Online Accessibility: How Accessible Is Your Brand’s Social Media?

The internet seems a place of unlimited accessibility. Everything, after all, is available in a click, be it a product, service or interaction. A life offline has become difficult to imagine, especially for the generations that have never lived one.

However, it’s easy to forget that for some people, the internet isn’t a tool that makes life easier, but in fact much harder. 

For those with more complex accessibility needs, navigating the social media landscape can be lonely and disorienting. Many platforms and systems are designed under the assumption that everyone experiences the world similarly. This simply isn’t the case.

When it comes to digital marketing, your paid and organic content could be difficult or even impossible for certain members of your target audience to access and engage with. You could be isolating potential consumers without even knowing it.

Don’t make assumptions about your audience’s accessibility needs. Read on to discover some simple tips and tricks to make your brand’s content as accessible as possible. 

The User Experience

The term ‘user experience’ has become very generalised, not always considering the variation of needs, desires, and perceptions from human to human. Consider the experiences of people who are:

  • Blind or visually impaired.
  • Deaf or hard of hearing.
  • Dyslexic.
  • Autistic or otherwise neurodivergent.
  • Photo-sensitive epileptic.
  • Limited in mobility.

What challenges might they face when trying to use social media? How might their needs, preferences, learning process and sensory perceptions vary from others?

It’s important to remember that the online accessibility issue doesn’t only impact those with recognised disabilities. It can apply to any limitation a person might face during the user experience journey, from knowledge gaps to unfamiliarity with a new interface.

So, What Happens When Social Media Lacks Accessibility?

This is best illustrated with a couple of examples…

Twitter’s Redesign Mishap

A recent redesign of Twitter’s user interface to feature high contrast colours, a new font and a ‘denser’ visual experience led to an influx of complaints. Headaches, eye strain and other discomforts were felt widely by users of varying abilities. This demonstrates that accessibility isn’t just a “disabled issue”, as many lazily assume.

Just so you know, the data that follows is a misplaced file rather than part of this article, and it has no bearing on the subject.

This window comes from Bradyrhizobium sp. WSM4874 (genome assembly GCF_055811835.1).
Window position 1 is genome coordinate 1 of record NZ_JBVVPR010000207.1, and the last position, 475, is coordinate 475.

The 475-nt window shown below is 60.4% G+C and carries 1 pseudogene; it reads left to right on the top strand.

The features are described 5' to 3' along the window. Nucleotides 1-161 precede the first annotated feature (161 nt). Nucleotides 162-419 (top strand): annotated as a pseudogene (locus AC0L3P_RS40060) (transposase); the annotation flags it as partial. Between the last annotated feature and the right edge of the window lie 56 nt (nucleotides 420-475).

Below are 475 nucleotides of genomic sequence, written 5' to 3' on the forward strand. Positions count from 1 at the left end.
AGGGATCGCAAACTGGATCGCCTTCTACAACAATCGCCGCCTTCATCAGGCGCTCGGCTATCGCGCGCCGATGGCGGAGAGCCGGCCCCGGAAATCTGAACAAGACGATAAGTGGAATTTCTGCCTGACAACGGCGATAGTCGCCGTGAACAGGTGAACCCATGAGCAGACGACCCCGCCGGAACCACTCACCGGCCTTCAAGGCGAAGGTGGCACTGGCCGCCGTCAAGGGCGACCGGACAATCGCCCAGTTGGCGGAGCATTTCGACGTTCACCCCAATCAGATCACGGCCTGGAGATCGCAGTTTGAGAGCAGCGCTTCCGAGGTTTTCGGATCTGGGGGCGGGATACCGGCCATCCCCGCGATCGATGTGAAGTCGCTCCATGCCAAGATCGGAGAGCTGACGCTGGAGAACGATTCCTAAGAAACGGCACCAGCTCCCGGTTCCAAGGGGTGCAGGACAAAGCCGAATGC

Thankfully, Twitter responded fairly quickly, making changes to the layout to reduce issues. Being a platform for communication certainly has its perks when it comes to handling PR and consumer feedback.

All changes to social media platforms generate backlash (Instagram algorithm we’re looking at you). However, this example goes to show just how important it is to understand the needs and comfort of your audience before making changes to your content.

Instagram’s Everyday Issues

As it’s such a visual platform, many assume that blind people would have no interest in Instagram at all, but that isn’t the case. How would you feel if, try as you might, you didn’t have access to that trending post that everyone in the office is talking about?

Commonplace equipment like screen-readers fail to demystify Instagram for the visually impaired. The devices reel off all the information on a page in order, robotically, giving equal emphasis to everything. This can leave the user overloaded with repetitive, fairly useless and disorientating auditory information, especially when machine learning gets it wrong. 

Screen readers often resort to ridiculous attempts at guessing what a photo shows in the absence of alt-text attributions. This can produce hilarious but confusing results, such as mistaking a bridal shop ad for “an image of two brown cats lying on a textured surface”. Without a sighted person beside them to identify these mistakes, blind individuals struggle to understand what they’re interacting with.

Similar access issues arise for the deaf. It’s easy to be left out of the joke of a viral reel if the creator has neglected to add captions or subtitles. This highlights the content creator’s responsibility, brand or individual, to make their content as accessible as possible. 

What Can You Do About Accessibility?

Although some platforms are taking slow steps to improve accessibility (see TikTok), unfortunately, it’s often down to users to fill the gaps. Even when new features are introduced, they are rarely well publicised or integrated, so must be actively sought out.